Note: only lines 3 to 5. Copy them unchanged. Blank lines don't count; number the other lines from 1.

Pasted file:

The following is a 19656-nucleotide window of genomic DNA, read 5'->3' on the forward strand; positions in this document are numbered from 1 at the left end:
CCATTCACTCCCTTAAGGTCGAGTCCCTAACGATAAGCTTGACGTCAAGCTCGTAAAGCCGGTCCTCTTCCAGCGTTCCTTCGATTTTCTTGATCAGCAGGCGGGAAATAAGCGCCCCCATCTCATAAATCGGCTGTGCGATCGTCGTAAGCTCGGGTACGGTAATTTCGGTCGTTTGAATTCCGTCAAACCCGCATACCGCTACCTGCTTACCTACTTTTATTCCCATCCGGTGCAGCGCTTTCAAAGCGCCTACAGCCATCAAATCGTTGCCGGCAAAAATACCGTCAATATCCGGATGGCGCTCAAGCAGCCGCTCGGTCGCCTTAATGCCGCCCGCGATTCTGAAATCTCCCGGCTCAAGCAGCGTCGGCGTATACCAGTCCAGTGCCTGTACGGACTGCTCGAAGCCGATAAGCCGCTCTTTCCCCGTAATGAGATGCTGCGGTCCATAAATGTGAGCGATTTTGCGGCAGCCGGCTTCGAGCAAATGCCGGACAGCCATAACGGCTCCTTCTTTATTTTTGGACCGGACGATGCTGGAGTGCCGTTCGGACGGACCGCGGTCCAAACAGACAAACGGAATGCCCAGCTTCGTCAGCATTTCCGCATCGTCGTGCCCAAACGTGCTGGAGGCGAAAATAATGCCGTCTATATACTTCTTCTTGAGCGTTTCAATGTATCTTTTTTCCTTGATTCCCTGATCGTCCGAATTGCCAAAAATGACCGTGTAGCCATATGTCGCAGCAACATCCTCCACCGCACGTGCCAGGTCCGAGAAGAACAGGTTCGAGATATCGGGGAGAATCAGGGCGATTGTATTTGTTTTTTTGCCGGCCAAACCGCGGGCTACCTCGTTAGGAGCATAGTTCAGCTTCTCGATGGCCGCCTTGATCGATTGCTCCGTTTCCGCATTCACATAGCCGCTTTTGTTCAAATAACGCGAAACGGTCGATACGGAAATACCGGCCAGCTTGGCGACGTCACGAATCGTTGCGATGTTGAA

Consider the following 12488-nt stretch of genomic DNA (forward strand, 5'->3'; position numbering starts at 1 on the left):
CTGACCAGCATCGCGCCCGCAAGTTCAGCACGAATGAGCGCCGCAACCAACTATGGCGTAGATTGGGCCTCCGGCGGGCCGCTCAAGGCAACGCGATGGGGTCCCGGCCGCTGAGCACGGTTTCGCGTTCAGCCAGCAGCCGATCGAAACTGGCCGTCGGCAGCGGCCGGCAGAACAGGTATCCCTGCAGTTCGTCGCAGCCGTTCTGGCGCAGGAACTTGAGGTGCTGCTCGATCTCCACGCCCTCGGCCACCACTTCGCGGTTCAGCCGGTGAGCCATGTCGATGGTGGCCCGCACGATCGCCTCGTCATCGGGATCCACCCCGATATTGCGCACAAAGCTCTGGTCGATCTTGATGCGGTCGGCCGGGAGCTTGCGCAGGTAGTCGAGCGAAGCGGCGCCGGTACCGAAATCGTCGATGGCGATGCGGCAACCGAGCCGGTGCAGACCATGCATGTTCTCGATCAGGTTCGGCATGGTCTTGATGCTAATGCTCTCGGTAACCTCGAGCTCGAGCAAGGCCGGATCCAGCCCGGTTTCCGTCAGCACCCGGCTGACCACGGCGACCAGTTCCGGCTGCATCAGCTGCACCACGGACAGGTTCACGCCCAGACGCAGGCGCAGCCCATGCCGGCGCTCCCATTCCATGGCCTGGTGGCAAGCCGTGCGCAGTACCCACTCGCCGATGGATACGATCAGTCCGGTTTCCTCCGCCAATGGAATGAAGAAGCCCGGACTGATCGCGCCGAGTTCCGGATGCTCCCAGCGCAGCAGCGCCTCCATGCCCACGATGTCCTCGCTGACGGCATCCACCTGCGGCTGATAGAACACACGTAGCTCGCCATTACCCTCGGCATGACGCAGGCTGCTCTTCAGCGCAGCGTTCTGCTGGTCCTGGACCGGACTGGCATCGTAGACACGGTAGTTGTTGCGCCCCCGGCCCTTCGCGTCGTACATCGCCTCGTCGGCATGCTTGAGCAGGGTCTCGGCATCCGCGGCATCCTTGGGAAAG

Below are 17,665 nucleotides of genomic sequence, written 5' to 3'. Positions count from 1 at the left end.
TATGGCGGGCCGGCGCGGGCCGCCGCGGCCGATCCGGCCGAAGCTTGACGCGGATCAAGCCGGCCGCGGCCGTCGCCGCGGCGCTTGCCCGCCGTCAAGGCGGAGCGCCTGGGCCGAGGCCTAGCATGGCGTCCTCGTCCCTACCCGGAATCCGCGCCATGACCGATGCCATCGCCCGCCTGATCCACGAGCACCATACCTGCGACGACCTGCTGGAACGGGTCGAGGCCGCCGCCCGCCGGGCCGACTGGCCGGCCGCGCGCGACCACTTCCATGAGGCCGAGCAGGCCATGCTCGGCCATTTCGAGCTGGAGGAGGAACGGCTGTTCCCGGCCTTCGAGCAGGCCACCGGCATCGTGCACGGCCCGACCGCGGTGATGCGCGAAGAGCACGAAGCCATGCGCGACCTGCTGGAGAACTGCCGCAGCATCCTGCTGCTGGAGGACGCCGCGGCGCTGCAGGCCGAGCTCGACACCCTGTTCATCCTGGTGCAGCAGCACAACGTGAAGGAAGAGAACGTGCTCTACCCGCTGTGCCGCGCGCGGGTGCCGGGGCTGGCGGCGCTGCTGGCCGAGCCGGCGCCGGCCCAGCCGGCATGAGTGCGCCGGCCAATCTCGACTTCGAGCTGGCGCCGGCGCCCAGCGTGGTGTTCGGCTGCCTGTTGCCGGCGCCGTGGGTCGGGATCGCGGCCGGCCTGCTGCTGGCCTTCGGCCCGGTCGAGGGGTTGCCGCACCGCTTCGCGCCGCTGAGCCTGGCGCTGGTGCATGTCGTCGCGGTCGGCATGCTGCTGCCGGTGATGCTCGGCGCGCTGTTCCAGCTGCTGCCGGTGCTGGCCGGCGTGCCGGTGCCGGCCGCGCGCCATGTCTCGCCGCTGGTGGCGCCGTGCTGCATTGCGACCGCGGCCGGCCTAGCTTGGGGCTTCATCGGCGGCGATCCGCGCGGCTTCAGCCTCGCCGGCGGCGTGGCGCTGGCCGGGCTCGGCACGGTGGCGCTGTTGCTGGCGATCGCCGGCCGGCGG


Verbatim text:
Consider the following 12488-nt stretch of genomic DNA (forward strand, 5'->3'; position numbering starts at 1 on the left):
CTGACCAGCATCGCGCCCGCAAGTTCAGCACGAATGAGCGCCGCAACCAACTATGGCGTAGATTGGGCCTCCGGCGGGCCGCTCAAGGCAACGCGATGGGGTCCCGGCCGCTGAGCACGGTTTCGCGTTCAGCCAGCAGCCGATCGAAACTGGCCGTCGGCAGCGGCCGGCAGAACAGGTATCCCTGCAGTTCGTCGCAGCCGTTCTGGCGCAGGAACTTGAGGTGCTGCTCGATCTCCACGCCCTCGGCCACCACTTCGCGGTTCAGCCGGTGAGCCATGTCGATGGTGGCCCGCACGATCGCCTCGTCATCGGGATCCACCCCGATATTGCGCACAAAGCTCTGGTCGATCTTGATGCGGTCGGCCGGGAGCTTGCGCAGGTAGTCGAGCGAAGCGGCGCCGGTACCGAAATCGTCGATGGCGATGCGGCAACCGAGCCGGTGCAGACCATGCATGTTCTCGATCAGGTTCGGCATGGTCTTGATGCTAATGCTCTCGGTAACCTCGAGCTCGAGCAAGGCCGGATCCAGCCCGGTTTCCGTCAGCACCCGGCTGACCACGGCGACCAGTTCCGGCTGCATCAGCTGCACCACGGACAGGTTCACGCCCAGACGCAGGCGCAGCCCATGCCGGCGCTCCCATTCCATGGCCTGGTGGCAAGCCGTGCGCAGTACCCACTCGCCGATGGATACGATCAGTCCGGTTTCCTCCGCCAATGGAATGAAGAAGCCCGGACTGATCGCGCCGAGTTCCGGATGCTCCCAGCGCAGCAGCGCCTCCATGCCCACGATGTCCTCGCTGACGGCATCCACCTGCGGCTGATAGAACACACGTAGCTCGCCATTACCCTCGGCATGACGCAGGCTGCTCTTCAGCGCAGCGTTCTGCTGGTCCTGGACCGGACTGGCATCGTAGACACGGTAGTTGTTGCGCCCCCGGCCCTTCGCGTCGTACATCGCCTCGTCGGCATGCTTGAGCAGGGTCTCGGCATCCGCGGCATCCTTGGGAAAG

Below are 17,665 nucleotides of genomic sequence, written 5' to 3'. Positions count from 1 at the left end.